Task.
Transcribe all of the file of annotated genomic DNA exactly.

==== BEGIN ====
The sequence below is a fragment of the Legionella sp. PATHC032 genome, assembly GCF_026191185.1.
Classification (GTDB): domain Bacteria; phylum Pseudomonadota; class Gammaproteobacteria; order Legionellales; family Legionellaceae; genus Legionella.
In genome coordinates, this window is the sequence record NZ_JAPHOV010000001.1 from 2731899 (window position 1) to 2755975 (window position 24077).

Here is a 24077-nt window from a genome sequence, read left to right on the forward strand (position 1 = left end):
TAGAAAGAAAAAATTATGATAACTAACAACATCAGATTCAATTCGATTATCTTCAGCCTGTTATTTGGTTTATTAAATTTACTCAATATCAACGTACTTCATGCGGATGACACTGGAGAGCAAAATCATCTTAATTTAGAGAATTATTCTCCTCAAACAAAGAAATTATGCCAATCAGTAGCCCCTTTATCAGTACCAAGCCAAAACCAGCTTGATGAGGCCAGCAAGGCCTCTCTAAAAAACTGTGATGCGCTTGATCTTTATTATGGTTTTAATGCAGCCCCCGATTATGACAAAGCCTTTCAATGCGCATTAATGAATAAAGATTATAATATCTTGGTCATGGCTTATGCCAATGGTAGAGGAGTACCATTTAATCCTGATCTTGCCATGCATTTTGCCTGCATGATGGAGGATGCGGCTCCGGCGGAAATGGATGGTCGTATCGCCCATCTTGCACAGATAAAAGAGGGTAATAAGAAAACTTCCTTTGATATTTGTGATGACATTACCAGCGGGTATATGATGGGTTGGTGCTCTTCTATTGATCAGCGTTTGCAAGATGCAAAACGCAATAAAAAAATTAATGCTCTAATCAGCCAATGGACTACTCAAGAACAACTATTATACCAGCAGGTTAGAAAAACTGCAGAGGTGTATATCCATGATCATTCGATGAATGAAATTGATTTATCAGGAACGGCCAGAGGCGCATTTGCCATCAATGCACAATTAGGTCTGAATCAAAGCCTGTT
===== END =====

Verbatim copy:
The sequence below is a fragment of the Legionella sp. PATHC032 genome, assembly GCF_026191185.1.
Classification (GTDB): domain Bacteria; phylum Pseudomonadota; class Gammaproteobacteria; order Legionellales; family Legionellaceae; genus Legionella.
In genome coordinates, this window is the sequence record NZ_JAPHOV010000001.1 from 2731899 (window position 1) to 2755975 (window position 24077).

Here is a 24077-nt window from a genome sequence, read left to right on the forward strand (position 1 = left end):
TAGAAAGAAAAAATTATGATAACTAACAACATCAGATTCAATTCGATTATCTTCAGCCTGTTATTTGGTTTATTAAATTTACTCAATATCAACGTACTTCATGCGGATGACACTGGAGAGCAAAATCATCTTAATTTAGAGAATTATTCTCCTCAAACAAAGAAATTATGCCAATCAGTAGCCCCTTTATCAGTACCAAGCCAAAACCAGCTTGATGAGGCCAGCAAGGCCTCTCTAAAAAACTGTGATGCGCTTGATCTTTATTATGGTTTTAATGCAGCCCCCGATTATGACAAAGCCTTTCAATGCGCATTAATGAATAAAGATTATAATATCTTGGTCATGGCTTATGCCAATGGTAGAGGAGTACCATTTAATCCTGATCTTGCCATGCATTTTGCCTGCATGATGGAGGATGCGGCTCCGGCGGAAATGGATGGTCGTATCGCCCATCTTGCACAGATAAAAGAGGGTAATAAGAAAACTTCCTTTGATATTTGTGATGACATTACCAGCGGGTATATGATGGGTTGGTGCTCTTCTATTGATCAGCGTTTGCAAGATGCAAAACGCAATAAAAAAATTAATGCTCTAATCAGCCAATGGACTACTCAAGAACAACTATTATACCAGCAGGTTAGAAAAACTGCAGAGGTGTATATCCATGATCATTCGATGAATGAAATTGATTTATCAGGAACGGCCAGAGGCGCATTTGCCATCAATGCACAATTAGGTCTGAATCAAAGCCTGTT